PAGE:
If the Earth is getting warmer, why's it so darn snowy and cold?
Are the U.S. winter extremes proof that global warming isn't happening or is even a hoax, as some skeptics suggest? Or are the winter extremes a product of a warming atmosphere, as many climate change advocates assert?
While opinions about climate change vary greatly, even among experts in climate science, the consensus is that short-range weather events have little to do with the climate change debate.
There's no debating that it's been cold, especially in January. According to Deke Arndt of the federal National Climatic Data Center, "January 2011 will rank among the coldest 20 percent of Januarys on record since 1895." December brought the coldest temperatures on record to parts of South Florida, although the month averaged near normal for the nation as a whole because the Southern cold was balanced by warmth elsewhere.
There's also no debating that there's been plenty of snow. A record 36 inches fell in Central Park in January, crushing New York City's old record of 27.4 inches set in 1925. Snowfall records also fell last month elsewhere in the Northeast, while blizzards hit the Midwest and a major snow and ice storm swept through the Deep South.
"I believe the events we are seeing are entirely natural," Roy Spencer, a meteorologist and Principal Research Scientist at the University of Alabama in Huntsville, told AOL News. "Persistent storminess in one location means someplace else is having unusually quiet weather. One of the reasons we know this is [that] our global precipitation measurements from satellites show that the total amount of precipitation that falls on the Earth remains almost exactly the same, year after year."
Spencer said global temperatures have been falling for about the past 12 months. "The global average is now approaching the long-term normal," he said.
Spencer is a skeptic of man-made global warming, noting on his website that climate changes occur with or without our help.
Even experts who have contributed -- or will contribute -- to the United Nations' Intergovernmental Panel on Climate Change (IPCC) also believe this year's winter weather extremes cannot be directly attributed to large-scale climate changes. The panel has been outspoken about climate change caused by human activity.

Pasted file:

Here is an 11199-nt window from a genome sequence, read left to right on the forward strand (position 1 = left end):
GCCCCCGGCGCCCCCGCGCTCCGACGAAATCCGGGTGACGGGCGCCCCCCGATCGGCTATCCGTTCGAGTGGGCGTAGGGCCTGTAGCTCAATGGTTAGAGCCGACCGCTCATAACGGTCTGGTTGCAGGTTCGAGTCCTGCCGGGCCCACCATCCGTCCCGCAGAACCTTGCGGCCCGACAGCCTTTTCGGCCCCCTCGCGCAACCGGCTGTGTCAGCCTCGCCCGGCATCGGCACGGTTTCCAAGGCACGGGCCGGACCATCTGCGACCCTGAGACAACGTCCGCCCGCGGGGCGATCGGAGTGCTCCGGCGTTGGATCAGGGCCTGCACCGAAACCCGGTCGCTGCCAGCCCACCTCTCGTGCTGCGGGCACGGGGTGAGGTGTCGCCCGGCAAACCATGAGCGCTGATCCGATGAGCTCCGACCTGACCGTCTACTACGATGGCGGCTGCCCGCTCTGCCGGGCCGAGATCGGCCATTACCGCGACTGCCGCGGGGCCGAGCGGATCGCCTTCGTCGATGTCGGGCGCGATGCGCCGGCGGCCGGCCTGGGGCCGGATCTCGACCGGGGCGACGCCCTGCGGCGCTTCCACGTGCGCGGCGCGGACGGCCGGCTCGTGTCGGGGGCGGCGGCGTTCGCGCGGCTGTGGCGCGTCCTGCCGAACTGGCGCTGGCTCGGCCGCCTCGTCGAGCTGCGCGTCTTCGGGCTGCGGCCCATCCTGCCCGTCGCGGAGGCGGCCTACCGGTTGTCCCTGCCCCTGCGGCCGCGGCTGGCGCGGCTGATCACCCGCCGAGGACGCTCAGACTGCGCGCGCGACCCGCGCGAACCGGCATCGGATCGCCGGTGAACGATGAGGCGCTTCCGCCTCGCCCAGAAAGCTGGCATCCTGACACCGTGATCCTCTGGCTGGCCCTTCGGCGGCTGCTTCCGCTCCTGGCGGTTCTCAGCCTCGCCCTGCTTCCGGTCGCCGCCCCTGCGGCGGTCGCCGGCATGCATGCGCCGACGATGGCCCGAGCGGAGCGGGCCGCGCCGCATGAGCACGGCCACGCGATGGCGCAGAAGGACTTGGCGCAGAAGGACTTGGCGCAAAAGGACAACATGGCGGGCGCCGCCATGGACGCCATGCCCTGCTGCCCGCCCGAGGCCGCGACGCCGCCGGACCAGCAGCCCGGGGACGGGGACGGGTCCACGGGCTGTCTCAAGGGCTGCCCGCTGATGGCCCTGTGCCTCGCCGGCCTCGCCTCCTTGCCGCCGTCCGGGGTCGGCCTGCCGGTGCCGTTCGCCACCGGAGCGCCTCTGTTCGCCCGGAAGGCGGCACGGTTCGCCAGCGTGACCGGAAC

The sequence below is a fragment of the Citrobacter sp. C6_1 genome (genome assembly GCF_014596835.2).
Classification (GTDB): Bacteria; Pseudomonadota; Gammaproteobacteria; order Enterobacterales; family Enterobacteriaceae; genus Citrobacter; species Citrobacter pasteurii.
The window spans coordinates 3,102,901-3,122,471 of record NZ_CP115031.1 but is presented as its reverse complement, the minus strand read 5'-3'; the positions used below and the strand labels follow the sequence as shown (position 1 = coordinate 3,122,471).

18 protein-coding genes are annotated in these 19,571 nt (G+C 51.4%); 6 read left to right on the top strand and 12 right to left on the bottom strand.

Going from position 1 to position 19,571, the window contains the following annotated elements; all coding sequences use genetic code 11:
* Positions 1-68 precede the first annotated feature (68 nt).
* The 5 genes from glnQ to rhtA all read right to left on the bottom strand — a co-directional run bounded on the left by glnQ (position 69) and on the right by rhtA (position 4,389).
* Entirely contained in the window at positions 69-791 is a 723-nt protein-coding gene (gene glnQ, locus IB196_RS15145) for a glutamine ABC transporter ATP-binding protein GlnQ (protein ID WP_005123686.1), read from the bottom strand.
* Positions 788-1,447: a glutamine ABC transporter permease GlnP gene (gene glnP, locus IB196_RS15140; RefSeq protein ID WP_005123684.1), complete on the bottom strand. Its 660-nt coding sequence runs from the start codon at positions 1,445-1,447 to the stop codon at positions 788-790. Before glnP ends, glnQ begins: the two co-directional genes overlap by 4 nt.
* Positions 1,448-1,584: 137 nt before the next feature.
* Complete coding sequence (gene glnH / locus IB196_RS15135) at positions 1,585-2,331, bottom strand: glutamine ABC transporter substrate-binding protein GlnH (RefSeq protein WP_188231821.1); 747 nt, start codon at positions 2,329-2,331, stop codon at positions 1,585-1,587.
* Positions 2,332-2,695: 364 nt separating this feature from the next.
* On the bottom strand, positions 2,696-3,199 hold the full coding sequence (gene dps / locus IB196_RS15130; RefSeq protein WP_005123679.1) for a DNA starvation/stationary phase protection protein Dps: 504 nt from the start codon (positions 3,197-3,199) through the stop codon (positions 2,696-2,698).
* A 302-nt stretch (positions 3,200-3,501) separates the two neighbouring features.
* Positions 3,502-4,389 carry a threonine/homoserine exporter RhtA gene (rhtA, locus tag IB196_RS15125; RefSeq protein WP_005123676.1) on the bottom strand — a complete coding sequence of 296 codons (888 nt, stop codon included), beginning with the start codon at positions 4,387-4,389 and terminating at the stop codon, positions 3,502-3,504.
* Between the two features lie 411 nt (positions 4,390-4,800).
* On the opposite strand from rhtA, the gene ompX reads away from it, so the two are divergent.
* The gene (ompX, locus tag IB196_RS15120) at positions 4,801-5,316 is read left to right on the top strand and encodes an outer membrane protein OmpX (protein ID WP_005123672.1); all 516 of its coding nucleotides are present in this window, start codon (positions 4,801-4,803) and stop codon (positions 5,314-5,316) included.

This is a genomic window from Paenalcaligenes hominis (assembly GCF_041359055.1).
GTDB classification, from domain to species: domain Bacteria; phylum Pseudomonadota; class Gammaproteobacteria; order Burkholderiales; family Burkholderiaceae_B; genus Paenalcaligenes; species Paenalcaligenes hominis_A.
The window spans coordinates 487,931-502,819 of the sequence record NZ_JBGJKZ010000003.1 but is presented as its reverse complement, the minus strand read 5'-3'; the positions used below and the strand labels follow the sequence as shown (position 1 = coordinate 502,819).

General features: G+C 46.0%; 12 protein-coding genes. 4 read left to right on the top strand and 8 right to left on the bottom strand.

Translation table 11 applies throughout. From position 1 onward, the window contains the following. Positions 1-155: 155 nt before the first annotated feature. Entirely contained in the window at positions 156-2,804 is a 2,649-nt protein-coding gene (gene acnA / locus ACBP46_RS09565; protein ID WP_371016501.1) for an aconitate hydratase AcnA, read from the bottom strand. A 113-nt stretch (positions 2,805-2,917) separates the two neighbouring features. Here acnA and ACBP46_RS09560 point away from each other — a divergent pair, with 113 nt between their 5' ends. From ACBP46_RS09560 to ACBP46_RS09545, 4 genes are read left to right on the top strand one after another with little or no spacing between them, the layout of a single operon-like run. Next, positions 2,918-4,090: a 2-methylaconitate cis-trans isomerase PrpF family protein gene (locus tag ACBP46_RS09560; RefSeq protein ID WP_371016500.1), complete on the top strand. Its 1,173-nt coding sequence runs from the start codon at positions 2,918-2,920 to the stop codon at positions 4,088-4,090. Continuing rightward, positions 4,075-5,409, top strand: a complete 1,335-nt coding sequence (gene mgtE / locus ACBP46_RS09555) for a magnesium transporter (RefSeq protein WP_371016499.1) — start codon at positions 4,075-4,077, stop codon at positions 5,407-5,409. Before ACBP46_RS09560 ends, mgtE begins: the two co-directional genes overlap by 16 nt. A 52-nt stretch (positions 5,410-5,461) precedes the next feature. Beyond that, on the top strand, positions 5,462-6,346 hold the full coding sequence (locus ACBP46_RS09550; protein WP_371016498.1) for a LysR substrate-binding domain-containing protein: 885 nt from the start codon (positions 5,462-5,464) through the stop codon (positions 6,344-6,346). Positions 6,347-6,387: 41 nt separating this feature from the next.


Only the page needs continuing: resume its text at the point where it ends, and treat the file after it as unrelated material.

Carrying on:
"Since climate change is by definition the long-term change in weather, it is not possible for a quality scientist to say that any given event is directly related to climate change," the University of Illinois' Donald Wuebbles told AOL News. Wuebbles was a lead author on the first and second international assessments of climate change for the IPCC.
Dennis Hartmann, an atmospheric sciences professor at the University of Washington and future lead author of the IPCC's upcoming assessment, concurs.
"I don't think we have the capability to attribute one year's extreme event to greenhouse gas increases," he told AOL News. "If you have an unprecedented extreme event, or several of them, for which we have a good physical argument for why human-induced climate change is the cause, then I could see attribution of an extreme event to human activity. But this winter is probably not one of those."
When looking at the long term, which is what is needed to assess a change in the climate, Wuebbles says that we need to ask whether the events in question would have happened if it weren't for changes in climate that are occurring. "We do know that a warmer atmosphere can hold more water vapor, leading to the possibility of large rain- or snowstorms, but also potentially leading to more heat waves in the summer."
Even if global temperatures fall to below-normal levels for a month, it would not be viewed as an important trend by climate scientists.
"Based on the past record, it seems like it takes more than a decade to establish a significant change in the overall trend," Hartmann said. "We have already seen several flat periods in an otherwise upwardly trending global mean temperature."
There's no doubt that the debate about climate change, especially as it is related to human activity, will continue, but it will never be settled based on one season.
Of course, we don't hear from our favorite groundhog, Punxsutawney Phil, until dawn Wednesday.